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Posts Tagged ‘mapas’

DTM from SRTM? Let’s compare sources using RMSE (Root Mean Square Error) and a gaussian kernell density map

2014/10/29

I guess we all can make a DTM out of many sources but SRTM is one of the most common ones, right?. Then let’s learn from this very simple approach how close we are from the SRTM raw data.

  1. Selecting a not very big representative area to be able to handle it,
  2. exporting raster to polygon (from SRTM 3 arcsec/90m) dataset 1
  3. exporting raster to polygon 30m (our DTM dataset) dataset 2
  4. exporting to POIs 30m (our DTM dataset) dataset 2b
  5. Spatial join POIs dataset 2b vs dataset 1
  6. RMSE
  7. visualizing delta using a density map/gaussian kernell +appropriate symbolization

In yellow we see theres a full correspondence between SRTM and our DTM dataset and in blue there’s a ‘hole’ and in red there’s a ‘mountain’, this means it’s in here where the shift is more important.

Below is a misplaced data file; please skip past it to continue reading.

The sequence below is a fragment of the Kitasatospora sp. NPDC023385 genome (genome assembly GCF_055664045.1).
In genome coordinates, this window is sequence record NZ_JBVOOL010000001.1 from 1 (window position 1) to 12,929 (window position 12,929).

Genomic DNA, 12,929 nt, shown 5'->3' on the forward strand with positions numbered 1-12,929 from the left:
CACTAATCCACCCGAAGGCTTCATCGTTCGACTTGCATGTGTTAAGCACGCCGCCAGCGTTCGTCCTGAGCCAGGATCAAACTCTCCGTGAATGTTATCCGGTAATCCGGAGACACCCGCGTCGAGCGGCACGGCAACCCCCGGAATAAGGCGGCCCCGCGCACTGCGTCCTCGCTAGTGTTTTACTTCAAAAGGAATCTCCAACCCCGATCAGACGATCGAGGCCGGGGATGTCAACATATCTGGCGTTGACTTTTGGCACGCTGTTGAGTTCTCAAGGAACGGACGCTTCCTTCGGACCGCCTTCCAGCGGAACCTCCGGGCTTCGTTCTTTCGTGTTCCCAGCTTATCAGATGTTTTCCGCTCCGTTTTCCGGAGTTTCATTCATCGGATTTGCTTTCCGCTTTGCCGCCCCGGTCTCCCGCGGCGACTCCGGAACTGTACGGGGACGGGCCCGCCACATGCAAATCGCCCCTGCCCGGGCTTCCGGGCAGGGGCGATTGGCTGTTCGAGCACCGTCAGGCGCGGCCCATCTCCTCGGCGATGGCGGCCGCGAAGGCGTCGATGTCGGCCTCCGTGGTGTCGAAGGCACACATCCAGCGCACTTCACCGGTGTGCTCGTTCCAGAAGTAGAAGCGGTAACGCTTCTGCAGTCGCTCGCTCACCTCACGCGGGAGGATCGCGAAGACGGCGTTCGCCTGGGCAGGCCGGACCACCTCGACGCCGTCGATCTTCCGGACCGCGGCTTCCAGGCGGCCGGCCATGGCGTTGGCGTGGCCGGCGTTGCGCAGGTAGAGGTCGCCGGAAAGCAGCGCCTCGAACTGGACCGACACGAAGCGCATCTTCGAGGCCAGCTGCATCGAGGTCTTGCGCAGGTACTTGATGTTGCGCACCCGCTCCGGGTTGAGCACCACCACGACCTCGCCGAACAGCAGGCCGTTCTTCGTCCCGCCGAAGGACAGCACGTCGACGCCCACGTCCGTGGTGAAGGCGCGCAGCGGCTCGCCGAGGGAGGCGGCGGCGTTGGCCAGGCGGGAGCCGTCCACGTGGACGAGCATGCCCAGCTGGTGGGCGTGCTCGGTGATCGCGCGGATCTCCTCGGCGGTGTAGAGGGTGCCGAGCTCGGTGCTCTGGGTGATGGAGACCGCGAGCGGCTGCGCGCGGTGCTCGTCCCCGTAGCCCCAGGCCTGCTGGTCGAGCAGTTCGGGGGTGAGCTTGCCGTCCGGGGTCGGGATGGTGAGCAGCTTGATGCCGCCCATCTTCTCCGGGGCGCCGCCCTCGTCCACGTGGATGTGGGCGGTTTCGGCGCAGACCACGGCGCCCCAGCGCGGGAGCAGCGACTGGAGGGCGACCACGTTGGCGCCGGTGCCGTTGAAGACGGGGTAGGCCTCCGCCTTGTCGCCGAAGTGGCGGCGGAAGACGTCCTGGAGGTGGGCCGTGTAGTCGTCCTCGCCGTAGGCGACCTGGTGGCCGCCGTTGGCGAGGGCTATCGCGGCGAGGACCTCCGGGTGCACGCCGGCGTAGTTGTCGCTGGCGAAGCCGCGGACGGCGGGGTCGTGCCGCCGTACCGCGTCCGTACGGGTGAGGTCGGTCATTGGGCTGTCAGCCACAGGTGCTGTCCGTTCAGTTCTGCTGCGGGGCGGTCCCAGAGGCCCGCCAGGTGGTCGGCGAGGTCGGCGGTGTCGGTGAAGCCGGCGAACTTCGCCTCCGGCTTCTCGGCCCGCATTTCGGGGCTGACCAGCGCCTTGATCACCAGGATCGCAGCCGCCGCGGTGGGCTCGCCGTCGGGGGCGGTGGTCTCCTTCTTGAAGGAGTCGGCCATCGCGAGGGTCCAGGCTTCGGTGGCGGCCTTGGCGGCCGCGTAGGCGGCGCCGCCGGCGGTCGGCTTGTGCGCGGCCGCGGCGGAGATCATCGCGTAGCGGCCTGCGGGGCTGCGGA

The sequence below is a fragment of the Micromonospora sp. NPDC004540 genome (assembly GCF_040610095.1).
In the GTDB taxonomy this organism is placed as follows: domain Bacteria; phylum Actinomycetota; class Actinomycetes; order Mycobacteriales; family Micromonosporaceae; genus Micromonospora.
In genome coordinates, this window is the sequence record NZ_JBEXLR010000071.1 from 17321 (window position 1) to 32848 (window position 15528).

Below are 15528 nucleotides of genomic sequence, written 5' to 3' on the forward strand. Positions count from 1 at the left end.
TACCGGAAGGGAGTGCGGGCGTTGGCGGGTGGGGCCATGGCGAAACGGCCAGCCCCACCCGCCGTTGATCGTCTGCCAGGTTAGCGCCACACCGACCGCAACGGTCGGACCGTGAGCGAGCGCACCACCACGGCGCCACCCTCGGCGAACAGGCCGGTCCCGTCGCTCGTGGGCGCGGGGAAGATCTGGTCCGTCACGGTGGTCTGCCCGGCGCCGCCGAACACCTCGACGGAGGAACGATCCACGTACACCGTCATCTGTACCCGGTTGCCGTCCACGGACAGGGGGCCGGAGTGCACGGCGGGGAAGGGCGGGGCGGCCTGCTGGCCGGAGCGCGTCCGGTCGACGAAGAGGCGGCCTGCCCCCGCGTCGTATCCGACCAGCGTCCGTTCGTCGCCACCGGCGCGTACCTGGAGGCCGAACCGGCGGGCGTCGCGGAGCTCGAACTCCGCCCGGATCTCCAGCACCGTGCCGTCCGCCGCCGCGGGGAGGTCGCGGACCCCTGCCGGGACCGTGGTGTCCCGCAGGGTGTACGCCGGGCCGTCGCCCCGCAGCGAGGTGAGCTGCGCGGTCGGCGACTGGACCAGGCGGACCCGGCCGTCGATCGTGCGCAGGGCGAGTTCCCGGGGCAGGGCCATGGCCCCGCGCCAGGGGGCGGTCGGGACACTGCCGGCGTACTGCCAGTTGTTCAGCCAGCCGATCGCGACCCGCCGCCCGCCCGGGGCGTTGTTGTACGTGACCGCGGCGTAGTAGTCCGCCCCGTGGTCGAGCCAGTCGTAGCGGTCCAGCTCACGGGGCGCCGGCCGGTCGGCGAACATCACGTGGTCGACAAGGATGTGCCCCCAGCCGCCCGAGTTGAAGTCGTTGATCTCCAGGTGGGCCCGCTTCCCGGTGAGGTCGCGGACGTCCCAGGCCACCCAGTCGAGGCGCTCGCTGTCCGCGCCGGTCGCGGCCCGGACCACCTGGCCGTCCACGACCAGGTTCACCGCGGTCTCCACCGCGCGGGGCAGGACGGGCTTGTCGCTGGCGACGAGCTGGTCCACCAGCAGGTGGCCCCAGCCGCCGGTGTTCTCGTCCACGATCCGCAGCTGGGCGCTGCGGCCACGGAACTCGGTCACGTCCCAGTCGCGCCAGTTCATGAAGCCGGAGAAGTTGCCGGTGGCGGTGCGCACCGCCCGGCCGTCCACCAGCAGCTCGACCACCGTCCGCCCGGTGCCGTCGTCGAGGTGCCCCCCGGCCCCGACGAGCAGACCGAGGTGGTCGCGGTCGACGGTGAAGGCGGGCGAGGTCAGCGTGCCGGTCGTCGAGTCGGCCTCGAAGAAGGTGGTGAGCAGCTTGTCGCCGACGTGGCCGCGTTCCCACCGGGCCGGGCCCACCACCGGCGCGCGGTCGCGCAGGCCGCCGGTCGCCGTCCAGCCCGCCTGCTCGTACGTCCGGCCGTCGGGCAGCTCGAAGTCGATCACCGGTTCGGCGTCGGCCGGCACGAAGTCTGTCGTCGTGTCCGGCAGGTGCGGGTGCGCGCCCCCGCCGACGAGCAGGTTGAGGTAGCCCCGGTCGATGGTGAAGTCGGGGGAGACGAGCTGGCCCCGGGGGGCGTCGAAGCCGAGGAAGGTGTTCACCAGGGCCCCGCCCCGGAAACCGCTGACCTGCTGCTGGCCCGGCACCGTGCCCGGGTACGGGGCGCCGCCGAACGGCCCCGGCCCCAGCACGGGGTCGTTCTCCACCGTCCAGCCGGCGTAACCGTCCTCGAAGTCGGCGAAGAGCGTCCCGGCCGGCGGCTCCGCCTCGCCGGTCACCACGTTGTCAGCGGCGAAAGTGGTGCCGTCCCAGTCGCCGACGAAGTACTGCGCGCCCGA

This way we can highlight if sources are OK.

It’s simple but it works. How do you like it?. Please feel free to send some feedbak.
(Software used: ArcGIS 10.1, Global Mapper 13.2)

Cheers,
Alberto Concejal
MSc GIS, QC

DENSITY-MAP-V1-VS-SRTM-20141021

density maps parameters

rmse-sierra-leone-20141008-02

Spatial join between both DTM datasets

blog-20141029

Density map for highlighting differences between both datasets (ours and SRTM’s)

blog-20141029-03

RMSE. It’s not too big so there’s need to visualize to find potential bizarre spots

blog-20141029-02

bizarre DTM heights

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Using Excel to calculate the RMSE for LiDAR vertical ground control points

2010/06/30

(source: http://dominoc925.blogspot.com/)

The height accuracy of the collected LiDAR data can be verified by comparing with independently surveyed ground control points on hard, flat, open surfaces. It is essentially just calculating the height differences for all the control points and then determining the height root mean squared error (RMSE) or differences. Most LiDAR processing software have the reporting function built-in. However, plain Microsoft Excel can also do the job (except for extracting the elevation from the LiDAR data).